Compilations / Mixes
Spargel Trax Volume 1
VA: Spargel Trax Volume 2
Don't Be Afraid has established a new sub-label designed to celebrate two themes: great music and … great asparagus? ‘Tis true—not only is spargel the German word for asparagus, but the first of the volumes shares its release date with the first day of the British Asparagus Season. Issued on twelve-inch vinyl only (volume one coloured white and a bit purple for the German strain, the second green for the British variety), the two releases (fifty minutes in total) feature eight tracks from well-established and up-and-coming artists. Good luck identifying them, though: while they hail from St. Petersburg, Cologne, Glasgow, London, Toronto, Pittsburgh, and Bromley, all involved appear under, yep, asparagus-themed pseudonyms.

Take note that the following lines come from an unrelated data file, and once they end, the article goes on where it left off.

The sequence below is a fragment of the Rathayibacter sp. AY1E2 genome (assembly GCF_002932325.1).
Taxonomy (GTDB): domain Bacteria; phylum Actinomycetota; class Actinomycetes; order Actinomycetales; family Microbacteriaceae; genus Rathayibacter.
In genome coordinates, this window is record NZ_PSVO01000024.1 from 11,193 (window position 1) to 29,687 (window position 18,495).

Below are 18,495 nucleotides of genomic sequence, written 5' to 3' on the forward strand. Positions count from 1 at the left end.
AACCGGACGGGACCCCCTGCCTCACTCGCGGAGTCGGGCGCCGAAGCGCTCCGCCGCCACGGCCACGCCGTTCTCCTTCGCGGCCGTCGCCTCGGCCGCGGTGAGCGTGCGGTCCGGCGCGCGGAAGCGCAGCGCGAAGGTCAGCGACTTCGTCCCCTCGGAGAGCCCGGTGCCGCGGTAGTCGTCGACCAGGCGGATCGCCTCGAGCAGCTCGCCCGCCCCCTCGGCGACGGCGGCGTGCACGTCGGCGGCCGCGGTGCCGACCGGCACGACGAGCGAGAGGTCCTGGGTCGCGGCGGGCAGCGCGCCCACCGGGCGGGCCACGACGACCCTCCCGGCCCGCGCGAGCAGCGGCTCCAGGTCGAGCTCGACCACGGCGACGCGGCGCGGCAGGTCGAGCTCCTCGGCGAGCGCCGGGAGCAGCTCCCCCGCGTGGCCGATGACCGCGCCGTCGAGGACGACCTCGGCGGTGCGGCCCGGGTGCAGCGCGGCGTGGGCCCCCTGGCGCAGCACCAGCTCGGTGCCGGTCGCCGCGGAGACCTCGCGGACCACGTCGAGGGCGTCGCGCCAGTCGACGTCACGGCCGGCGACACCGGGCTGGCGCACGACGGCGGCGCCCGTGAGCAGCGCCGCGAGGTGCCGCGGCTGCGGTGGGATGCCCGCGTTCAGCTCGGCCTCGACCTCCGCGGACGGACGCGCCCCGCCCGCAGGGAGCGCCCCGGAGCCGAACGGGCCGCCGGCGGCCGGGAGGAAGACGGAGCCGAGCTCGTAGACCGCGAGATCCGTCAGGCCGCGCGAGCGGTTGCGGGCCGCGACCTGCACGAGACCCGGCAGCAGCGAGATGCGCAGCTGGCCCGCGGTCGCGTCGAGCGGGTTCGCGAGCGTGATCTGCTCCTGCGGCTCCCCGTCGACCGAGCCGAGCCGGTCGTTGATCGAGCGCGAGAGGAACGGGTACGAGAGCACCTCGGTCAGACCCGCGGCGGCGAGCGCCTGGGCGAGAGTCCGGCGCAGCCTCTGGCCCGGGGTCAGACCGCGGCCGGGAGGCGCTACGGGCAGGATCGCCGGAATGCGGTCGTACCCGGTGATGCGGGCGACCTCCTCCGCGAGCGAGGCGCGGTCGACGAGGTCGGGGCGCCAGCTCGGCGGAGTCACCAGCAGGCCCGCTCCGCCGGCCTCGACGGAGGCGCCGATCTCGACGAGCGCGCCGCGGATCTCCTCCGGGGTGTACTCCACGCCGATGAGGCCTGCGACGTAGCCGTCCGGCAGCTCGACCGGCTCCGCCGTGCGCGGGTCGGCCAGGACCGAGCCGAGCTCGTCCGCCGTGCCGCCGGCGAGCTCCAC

Herbaceous gets things moving with an acidy flow of staccato claps, accordion-styled smears, and drum machine chatter in the high-spirited “Love Tips.” Up next, Spargel-Tarzan's slow-builder “Sauce Hollandaise” swings tastily, its syncopated thrust powered by throbbing kick drums and bolstered by ravers' shouts of encouragement, until the addition of piano, congas, and vocal accents leads the tune into terrain both jazzy and soulful. Take away the incessantly wailing siren in Slazenger's People's hypnotic “Basel Piss Test” and you're left with an agile and heavily jacked-up workout animated by a wiry bass line and an equally insistent drum groove, after which the first volume exits with an after-hours slice of experimental house music by Lily (“Dollen Haze”), all slippery hit-hat patterning and drum accents. Volume two finds James Duncan softening a heavy 4/4 throb with silken deep house atmospheres and lush piano sprinkles in “Bed Stuy Beat” and Untitled-W stoking an effervescent steam in the blazing stomper “Green & White.” On the B-side, Freeman “Points D'amour” slows the pace for a creamy exercise in trippy house swirl, before Melvin Elephant 303 serves up four minutes of classic acid gurgle in “Spargel Jack.” Obviously, there's no shortage of fresh product (sorry) on offer in the releases, with much of it falling comfortably within the experimental house tradition—a splendid harvest, one might say.